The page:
Dorset will become one of the first areas to deploy an STP-wide shared care record, after signing a deal with Orion Healthcare.

Eight health and social care organisations across the region, led by Dorset county council, have agreed to fund a single “combined” digital care record across the sustainability and transformation partnership.

The contract with the New Zealand company is worth £7.8m over five years, funded from an existing NHS England integrated digital care fund allocation and contributions from local budgets.

It is the first known instance of a whole STP area signing a contract for a joint shared care record.

The record will pull information in real time from GP records, three county councils, three acute hospitals, a community and mental trust and, eventually, ambulance services.

Andy Hadley, ‎head of IT development at Dorset Clinical Commissioning Group, said the shared record had been years in development and was a crucial test of greater regional collaboration.

He said: “This is the single biggest project that partners have had to work out together.

“If we couldn’t make this work then we couldn’t make collaboration work at all.”

Mr Hadley described the record as “the glue” that would hold the STP together by creating a single health and social care view of every person in the area. “It is an absolutely a fundamental enabler for the STP,” he added

Dorset’s STP has been described as one of the most advanced. Last week it was named as one of the nine areas likely to develop an “accountable care system” and may be one of the first to receive capital for its change proposals.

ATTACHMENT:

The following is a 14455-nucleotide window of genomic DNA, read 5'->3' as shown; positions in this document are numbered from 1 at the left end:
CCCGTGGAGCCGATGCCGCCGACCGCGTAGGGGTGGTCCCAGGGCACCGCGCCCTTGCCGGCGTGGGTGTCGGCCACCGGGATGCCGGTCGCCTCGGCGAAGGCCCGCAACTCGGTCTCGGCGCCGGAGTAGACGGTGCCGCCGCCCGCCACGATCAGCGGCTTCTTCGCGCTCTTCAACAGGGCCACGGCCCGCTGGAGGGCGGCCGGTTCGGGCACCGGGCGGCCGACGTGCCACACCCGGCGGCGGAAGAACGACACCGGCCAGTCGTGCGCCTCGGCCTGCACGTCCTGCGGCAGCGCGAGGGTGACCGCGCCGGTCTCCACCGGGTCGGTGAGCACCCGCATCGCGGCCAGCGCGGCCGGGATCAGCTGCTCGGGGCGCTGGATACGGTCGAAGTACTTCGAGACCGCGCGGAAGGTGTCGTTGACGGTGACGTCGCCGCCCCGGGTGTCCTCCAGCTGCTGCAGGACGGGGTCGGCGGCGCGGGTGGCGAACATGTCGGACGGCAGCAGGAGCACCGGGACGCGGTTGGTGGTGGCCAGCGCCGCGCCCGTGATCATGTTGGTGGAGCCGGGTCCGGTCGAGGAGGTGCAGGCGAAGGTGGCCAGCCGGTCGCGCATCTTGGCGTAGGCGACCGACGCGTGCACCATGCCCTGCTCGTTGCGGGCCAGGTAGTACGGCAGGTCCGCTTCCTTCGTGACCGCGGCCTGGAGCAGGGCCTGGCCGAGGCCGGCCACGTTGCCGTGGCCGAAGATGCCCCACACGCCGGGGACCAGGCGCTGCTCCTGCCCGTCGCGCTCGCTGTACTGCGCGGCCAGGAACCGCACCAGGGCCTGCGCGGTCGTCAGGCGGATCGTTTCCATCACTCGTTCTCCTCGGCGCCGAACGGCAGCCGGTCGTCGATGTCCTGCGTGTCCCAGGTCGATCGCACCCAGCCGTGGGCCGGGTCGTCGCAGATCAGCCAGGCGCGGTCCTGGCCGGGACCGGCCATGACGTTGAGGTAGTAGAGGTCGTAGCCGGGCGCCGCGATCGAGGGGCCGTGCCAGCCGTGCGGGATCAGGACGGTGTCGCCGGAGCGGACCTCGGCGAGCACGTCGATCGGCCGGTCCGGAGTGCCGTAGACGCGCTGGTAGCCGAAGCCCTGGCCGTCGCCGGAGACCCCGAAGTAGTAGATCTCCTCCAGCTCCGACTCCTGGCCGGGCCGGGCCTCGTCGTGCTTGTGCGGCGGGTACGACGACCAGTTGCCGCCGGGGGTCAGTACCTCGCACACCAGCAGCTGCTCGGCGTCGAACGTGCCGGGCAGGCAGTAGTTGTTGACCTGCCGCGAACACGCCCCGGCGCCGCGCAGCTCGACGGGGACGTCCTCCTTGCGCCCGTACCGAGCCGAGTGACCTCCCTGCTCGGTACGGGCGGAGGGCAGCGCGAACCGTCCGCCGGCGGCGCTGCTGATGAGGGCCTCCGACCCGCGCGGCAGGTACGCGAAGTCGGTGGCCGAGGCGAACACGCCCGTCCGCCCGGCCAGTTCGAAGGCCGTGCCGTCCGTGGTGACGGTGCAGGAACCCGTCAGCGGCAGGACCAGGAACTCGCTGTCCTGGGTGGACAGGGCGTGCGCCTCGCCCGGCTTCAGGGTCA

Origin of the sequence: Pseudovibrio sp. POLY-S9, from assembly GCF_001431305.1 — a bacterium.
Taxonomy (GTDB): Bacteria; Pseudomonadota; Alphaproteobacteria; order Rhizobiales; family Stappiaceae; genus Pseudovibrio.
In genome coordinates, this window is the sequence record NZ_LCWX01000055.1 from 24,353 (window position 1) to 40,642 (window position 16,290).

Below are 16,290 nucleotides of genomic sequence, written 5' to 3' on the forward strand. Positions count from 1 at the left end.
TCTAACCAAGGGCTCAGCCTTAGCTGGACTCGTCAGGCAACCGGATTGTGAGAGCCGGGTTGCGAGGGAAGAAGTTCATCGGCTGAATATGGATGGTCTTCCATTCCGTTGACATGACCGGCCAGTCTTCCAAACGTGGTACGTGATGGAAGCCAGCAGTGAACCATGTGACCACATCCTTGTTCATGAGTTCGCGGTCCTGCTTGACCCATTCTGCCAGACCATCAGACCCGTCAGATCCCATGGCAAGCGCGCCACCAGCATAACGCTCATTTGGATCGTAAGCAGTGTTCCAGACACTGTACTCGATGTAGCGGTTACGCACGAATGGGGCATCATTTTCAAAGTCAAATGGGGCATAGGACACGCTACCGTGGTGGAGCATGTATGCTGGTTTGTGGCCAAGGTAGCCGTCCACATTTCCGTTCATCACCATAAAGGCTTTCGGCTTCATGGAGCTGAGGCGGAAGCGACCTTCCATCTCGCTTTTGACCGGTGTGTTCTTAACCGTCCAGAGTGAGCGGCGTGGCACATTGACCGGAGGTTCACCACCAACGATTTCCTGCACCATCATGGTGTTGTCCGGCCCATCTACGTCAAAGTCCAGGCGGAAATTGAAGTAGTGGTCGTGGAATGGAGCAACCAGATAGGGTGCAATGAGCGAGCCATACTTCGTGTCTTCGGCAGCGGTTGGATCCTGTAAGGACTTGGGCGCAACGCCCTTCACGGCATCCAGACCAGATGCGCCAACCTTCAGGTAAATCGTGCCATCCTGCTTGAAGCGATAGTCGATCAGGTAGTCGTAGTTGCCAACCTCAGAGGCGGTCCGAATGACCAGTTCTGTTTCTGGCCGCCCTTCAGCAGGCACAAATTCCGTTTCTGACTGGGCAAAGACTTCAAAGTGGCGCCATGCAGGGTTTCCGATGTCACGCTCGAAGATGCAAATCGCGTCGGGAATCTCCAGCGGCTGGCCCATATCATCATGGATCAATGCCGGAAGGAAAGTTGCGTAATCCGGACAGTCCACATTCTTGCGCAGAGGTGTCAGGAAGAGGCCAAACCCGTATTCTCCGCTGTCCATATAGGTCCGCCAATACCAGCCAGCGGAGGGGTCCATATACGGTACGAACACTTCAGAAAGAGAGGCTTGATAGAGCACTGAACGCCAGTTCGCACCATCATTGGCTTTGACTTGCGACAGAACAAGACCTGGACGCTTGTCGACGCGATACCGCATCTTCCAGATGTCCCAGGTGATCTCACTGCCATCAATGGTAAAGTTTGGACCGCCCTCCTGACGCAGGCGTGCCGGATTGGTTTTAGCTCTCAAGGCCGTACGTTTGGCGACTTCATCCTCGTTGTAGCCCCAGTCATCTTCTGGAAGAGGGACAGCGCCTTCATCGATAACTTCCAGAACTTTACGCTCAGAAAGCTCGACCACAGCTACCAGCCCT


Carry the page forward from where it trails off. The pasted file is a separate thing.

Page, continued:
Progress on the record stalled last year, after an unexpected reduction in NHS England funding left a shortfall that needed to be met locally.

Mr Hadley said the partners had agreed to pay the difference and the record was not dependent on any additional STP funds.

Ben Chennell, a Weymouth GP and chair of the Dorset Care Record project board, said the record would allow health and social care staff to provide a much more “seamless delivery of care”.

A few parts of the NHS already have longstanding share cared records, most notably Hampshire, Leeds and Merseyside.

However, electronic patient information commonly remains in NHS organisational silos or is shared sporadically, and rarely with social care.

Ambitions to build a shared care records are included in many STPs, identified as a key to integrating health and care services.

However, like many digital projects outlined in STPs, shared records plans have often lacked detail or costing and, in many cases, depend on additional central funding.

Dorset will roll out its care record over two years, with the first view only, hig -level digital records covering GP, acute, mental health and community patient information available in September.

During the next two years the record will add clinical documents, social care records and by December 2018 out of hours and ambulance records.

Information covered will included health problems and diagnoses, prescribed drugs, blood tests, pathology and x-ray results, next of kin, carer details, hospital discharge letters and care plans.

People’s information will be uploaded to the care record unless they opt out, but clinicians and other practitioners will require explicit consent to access a person’s record.

Council chief executive Debbie Ward said the record would also eventually be accessible by patients, who will be able to add their own health and care information. She said: “The DCR represents a really exciting approach to digital engagement with people across the county and is a key element of our wider STP to improve the treatment of people’s health and reduce inequalities.”

The rganisations involved in the care record are: Dorset Clinical Commissioning Group; Dorset County Hospital Foundation Trust; Poole Hospital FT; the Royal Bournemouth and Christchurch Hospitals FT; and Dorset Healthcare Turst; Dorset county council; Bournemouth borough council; and the Borough of Poole.